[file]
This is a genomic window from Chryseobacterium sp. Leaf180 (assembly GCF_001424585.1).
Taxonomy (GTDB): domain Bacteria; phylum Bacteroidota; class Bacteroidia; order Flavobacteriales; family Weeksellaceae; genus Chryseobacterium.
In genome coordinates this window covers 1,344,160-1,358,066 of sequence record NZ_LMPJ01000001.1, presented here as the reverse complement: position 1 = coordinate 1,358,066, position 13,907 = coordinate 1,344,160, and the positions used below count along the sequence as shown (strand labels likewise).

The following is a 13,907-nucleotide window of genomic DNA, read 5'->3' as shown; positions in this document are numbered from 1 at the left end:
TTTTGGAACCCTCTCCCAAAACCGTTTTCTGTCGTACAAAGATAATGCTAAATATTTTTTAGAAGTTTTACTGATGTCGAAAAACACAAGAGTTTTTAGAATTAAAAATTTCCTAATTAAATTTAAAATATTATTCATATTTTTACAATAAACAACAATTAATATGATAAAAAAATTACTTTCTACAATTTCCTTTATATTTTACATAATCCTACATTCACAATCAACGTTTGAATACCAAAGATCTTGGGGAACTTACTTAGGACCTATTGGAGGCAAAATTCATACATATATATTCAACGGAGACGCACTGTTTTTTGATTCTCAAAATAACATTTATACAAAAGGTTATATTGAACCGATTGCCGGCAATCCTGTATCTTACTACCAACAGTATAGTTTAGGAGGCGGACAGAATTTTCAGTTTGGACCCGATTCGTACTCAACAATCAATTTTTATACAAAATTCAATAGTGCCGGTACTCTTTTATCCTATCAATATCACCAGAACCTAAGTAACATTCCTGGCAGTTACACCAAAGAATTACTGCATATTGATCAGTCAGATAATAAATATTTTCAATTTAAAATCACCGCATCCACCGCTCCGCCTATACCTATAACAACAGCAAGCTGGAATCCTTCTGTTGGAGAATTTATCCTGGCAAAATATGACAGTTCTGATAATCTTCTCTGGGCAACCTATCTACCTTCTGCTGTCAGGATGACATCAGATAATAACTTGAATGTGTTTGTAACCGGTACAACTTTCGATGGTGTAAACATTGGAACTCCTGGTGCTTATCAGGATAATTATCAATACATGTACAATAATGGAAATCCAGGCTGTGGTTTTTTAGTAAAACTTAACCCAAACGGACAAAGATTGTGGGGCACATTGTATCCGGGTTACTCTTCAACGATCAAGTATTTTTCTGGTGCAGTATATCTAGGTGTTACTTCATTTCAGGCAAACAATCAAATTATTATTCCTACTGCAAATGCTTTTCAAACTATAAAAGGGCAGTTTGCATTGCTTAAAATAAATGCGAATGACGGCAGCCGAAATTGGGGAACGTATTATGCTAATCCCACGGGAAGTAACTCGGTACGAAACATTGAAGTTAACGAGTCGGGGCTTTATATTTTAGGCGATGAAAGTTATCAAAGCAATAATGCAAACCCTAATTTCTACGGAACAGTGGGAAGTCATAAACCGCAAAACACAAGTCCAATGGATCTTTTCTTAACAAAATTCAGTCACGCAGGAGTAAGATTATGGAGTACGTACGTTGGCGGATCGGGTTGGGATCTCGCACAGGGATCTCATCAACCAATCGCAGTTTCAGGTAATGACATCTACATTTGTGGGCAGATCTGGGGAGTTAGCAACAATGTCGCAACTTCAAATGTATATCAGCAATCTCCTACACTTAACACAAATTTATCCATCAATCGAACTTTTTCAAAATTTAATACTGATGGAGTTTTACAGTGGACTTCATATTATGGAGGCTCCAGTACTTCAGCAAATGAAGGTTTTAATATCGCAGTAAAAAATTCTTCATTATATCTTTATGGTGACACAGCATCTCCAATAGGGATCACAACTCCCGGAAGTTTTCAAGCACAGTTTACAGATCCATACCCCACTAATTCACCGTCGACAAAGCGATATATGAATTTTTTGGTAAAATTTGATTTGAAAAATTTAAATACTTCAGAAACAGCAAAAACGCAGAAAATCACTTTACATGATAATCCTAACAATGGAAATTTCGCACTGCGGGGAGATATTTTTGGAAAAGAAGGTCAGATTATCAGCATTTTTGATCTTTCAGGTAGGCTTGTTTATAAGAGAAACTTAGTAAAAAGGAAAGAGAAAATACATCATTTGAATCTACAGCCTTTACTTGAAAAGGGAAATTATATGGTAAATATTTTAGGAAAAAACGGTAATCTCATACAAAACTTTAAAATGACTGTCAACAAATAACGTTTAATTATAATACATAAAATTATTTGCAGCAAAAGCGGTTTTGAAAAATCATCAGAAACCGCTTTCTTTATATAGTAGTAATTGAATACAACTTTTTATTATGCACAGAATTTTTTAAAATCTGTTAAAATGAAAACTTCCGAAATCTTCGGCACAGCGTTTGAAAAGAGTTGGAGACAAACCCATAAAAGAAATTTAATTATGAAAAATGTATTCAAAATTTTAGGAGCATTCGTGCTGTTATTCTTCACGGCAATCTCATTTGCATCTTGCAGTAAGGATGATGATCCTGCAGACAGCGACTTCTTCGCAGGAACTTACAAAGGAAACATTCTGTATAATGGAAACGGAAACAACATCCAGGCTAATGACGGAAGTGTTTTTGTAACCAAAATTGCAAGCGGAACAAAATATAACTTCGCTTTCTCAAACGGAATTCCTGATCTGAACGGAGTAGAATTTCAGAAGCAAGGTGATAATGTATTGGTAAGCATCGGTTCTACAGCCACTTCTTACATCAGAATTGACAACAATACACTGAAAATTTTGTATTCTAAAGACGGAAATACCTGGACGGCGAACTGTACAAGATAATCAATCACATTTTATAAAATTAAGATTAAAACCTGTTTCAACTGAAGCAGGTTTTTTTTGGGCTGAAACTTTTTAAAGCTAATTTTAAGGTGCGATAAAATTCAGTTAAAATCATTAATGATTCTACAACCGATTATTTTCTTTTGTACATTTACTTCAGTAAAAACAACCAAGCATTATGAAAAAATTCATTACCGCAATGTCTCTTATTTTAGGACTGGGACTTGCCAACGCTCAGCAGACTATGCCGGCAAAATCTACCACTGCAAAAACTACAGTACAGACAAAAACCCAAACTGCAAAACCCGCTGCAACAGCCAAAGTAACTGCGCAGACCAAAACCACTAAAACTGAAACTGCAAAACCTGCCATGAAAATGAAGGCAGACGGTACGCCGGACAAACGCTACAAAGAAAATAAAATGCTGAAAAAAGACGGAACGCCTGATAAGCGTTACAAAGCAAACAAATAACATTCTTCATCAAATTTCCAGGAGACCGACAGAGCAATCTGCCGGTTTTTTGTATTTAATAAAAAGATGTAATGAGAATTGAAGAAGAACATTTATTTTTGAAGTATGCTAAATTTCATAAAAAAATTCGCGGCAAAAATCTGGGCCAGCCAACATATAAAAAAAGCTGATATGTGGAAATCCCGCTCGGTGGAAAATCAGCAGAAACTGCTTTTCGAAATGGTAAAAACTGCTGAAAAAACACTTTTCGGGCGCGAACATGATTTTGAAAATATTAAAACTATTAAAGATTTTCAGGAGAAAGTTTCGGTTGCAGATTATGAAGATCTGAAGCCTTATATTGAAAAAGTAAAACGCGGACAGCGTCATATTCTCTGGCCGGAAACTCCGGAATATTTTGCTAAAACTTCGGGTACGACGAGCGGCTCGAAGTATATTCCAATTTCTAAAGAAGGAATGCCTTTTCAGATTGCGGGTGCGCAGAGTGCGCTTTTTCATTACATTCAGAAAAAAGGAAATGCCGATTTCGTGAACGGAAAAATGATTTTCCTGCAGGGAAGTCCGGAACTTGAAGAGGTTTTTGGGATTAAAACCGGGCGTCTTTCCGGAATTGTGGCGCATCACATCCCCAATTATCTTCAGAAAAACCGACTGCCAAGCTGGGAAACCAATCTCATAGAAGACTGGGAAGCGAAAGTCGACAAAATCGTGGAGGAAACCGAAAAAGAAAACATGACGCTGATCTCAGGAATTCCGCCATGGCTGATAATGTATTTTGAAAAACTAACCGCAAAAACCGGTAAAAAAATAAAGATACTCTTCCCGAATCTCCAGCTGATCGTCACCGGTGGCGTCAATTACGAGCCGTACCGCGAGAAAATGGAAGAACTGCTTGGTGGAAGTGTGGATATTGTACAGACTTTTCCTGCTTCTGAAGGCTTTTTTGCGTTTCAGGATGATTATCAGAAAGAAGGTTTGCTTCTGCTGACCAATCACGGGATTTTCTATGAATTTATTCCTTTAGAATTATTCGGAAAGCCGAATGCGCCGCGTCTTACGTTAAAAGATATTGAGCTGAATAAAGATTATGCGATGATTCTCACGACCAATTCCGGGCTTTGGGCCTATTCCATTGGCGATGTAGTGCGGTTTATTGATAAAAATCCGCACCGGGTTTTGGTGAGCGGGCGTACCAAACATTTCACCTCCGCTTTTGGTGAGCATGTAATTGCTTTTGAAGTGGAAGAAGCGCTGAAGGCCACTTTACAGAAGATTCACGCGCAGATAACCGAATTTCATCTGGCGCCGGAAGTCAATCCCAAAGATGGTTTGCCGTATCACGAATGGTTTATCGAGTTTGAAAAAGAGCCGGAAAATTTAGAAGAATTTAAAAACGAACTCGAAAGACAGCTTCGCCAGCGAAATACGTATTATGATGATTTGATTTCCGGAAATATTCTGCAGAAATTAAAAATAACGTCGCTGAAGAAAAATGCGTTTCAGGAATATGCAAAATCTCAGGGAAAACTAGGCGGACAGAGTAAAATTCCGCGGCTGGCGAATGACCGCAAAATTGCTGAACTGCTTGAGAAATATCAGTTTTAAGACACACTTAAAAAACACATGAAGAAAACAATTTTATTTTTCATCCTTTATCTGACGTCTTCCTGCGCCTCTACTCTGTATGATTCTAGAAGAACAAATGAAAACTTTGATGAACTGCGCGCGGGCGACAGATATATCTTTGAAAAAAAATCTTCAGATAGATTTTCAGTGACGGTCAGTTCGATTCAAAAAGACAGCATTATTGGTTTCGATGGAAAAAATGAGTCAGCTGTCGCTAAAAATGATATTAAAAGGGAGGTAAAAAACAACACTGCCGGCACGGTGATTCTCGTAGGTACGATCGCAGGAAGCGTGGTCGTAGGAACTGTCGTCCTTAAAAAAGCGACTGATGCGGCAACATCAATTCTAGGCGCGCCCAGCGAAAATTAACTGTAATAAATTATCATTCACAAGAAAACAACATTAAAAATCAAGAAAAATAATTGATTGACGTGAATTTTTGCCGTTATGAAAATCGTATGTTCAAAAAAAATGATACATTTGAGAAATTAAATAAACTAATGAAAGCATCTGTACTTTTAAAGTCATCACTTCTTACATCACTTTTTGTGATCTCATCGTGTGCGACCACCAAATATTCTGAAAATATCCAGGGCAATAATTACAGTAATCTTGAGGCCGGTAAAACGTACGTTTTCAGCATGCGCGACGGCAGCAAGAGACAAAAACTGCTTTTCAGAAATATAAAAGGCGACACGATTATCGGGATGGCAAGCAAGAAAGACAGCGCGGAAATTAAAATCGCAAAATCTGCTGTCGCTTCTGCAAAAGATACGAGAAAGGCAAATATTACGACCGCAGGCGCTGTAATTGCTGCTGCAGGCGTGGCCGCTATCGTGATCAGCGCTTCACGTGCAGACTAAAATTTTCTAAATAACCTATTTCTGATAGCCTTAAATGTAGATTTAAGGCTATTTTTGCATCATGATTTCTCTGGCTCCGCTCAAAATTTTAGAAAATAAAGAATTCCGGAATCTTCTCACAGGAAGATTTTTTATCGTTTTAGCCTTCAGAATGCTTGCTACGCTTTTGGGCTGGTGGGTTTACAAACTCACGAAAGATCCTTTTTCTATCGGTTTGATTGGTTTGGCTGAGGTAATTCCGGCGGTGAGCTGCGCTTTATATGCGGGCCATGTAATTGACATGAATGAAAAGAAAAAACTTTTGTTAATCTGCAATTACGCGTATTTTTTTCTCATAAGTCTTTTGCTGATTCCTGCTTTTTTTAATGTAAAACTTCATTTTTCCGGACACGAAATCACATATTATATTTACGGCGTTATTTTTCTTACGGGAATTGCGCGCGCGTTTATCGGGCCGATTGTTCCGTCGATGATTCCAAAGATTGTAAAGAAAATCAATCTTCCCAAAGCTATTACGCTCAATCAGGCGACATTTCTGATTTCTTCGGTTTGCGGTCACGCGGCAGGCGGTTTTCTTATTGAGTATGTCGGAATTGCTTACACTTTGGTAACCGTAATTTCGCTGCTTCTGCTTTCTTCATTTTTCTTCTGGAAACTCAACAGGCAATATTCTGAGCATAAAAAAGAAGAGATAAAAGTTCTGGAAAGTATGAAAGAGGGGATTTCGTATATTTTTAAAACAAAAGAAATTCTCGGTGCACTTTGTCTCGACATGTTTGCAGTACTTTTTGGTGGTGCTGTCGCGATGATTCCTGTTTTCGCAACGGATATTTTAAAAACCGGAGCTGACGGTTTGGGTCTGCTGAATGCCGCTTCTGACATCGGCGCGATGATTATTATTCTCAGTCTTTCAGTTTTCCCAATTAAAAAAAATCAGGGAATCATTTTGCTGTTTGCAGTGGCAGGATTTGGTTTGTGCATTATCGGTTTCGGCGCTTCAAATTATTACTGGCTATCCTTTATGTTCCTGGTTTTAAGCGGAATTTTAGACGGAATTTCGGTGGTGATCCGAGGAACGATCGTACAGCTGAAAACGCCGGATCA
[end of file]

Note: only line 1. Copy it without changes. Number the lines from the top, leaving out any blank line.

This is a genomic window from Chryseobacterium sp. Leaf180 (assembly GCF_001424585.1).